Meadowdale excited to begin state title defense | SoftballSeniors Dent, Helm lead younger team
Like just about every other softball team in the state, Meadowdale is retooling its lineup for the 2017 season.
The Mavericks, however, aren’t just like any of the other 3A teams in the state. They are the defending 3A state champions.
Five players who helped Meadowdale win its first state softball title in history graduated.
The good news is that two key players – senior pitcher Lauren Dent, the player who won all four games at the state tournament and senior Emma Helm, who drove in the winning run in the title game – return to lead what is definitely a younger squad.
“They’re probably the No. 1 battery in the state,” Meadowdale coach Dennis Hopkins said of Dent and Helm.
When she thinks back to the Mavericks’ state title run, Helm admits the memories can be overwhelming.
“Our team chemistry at that time was so good,” she said. “I hope that we can get back to that point. I think we’ll be able to.”
Two of the team’s top hitters – Samantha Gregoryk and Julia Reuble – as well as center fielder and leadoff hitter Kaitlyn Webster are gone. Starting shortstop Lauren Wallace, who would have been a junior, moved to Oregon.
Meadowdale outscored its district playoff opponents 33-1 last year. Both the state semifinal (12-2) and championship game (10-0) were won by the Mavericks via the 10-run rule. The team hit nine home runs at the state tournament and finished with 47 overall for the season.
Hopkins expects the team’s new players to do just fine once they get used to playing at the varsity level.
“Once the younger ones get accustomed to this, they’ll be fine,” he said. “Whether we’ll have the offensive power we had last year, it’s yet to be seen. I’m hoping, but time will tell. It’s tough for 14-, 15-year-olds to be facing an 18-year-old throwing 60-plus miles an hour. I have faith in them.”
Dent expects the Mavericks to have some growing pains this season, but she remains confident.
“We’re building our team because we lost five people,” she said. “I feel like it’s going to be a growing year – just developing those underclassmen to get to the postseason. … Last season we started strong. This year I feel like people will have to learn as we go.”
Helm expects she and her teammates will have to work harder than last year. She said that everyone needs to be prepared for everything and not take anything for granted.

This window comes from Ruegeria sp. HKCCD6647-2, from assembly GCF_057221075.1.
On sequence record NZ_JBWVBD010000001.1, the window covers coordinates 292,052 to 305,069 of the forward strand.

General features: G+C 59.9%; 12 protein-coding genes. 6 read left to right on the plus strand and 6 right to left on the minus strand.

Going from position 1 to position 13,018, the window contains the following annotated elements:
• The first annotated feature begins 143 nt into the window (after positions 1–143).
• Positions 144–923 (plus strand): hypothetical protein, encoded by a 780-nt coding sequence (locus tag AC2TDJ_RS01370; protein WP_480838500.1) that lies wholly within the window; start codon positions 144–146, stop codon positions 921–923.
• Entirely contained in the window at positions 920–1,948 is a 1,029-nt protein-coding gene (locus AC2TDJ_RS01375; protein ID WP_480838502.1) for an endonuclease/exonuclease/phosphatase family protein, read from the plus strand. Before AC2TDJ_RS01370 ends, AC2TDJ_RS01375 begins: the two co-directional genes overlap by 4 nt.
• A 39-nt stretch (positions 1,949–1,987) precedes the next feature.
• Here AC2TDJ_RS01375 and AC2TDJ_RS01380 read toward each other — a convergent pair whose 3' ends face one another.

Meadowdale is used to feeling pressure and having to take every other team’s best shots. The Mavericks have won four straight league titles and two district crowns and have made five straight state tournament appearances in the last five years. Meadowdale also took home two third-place state trophies.
But being the defending state champions takes the pressure to a new level.
“Dennis always says that we’ve got a target on our backs as big as this field,” Helm said as she looked out on what was a wet softball diamond at Meadowdale High School.
“We’re ready,” Dent said.
All the Mavericks want right now is dry weather and the opportunity to start building some rapport with each other.
“One of the biggest things with this team is everyone becoming comfortable with each other again,” Helm said. “We have the five seniors and we have some new people.”
Senior Kaylee Williams, who saw some time at first base last year, shifts over there full-time. Freshman Olivia Dimmock is the new second baseman and freshman Kelci Studioso has been penciled in at shortstop. Senior Savanna Spratt shifts from right field to center field. Senior McKenzie Beavin is back at third base. Meadowdale will look to develop freshman Katherine Houghton as a pitcher.
The strength of the Mavericks the past five years has been the leadership of the upperclassmen, Hopkins said.
“The older kids in the program embrace the younger ones, every new player that comes in,” he said. “They become a team on and off the field. They spend a lot of time working with each other.”
Dent stresses to the younger players that it’s all about the team and supporting each other.
“Working together wins games,” she said. “It’s not just one person.”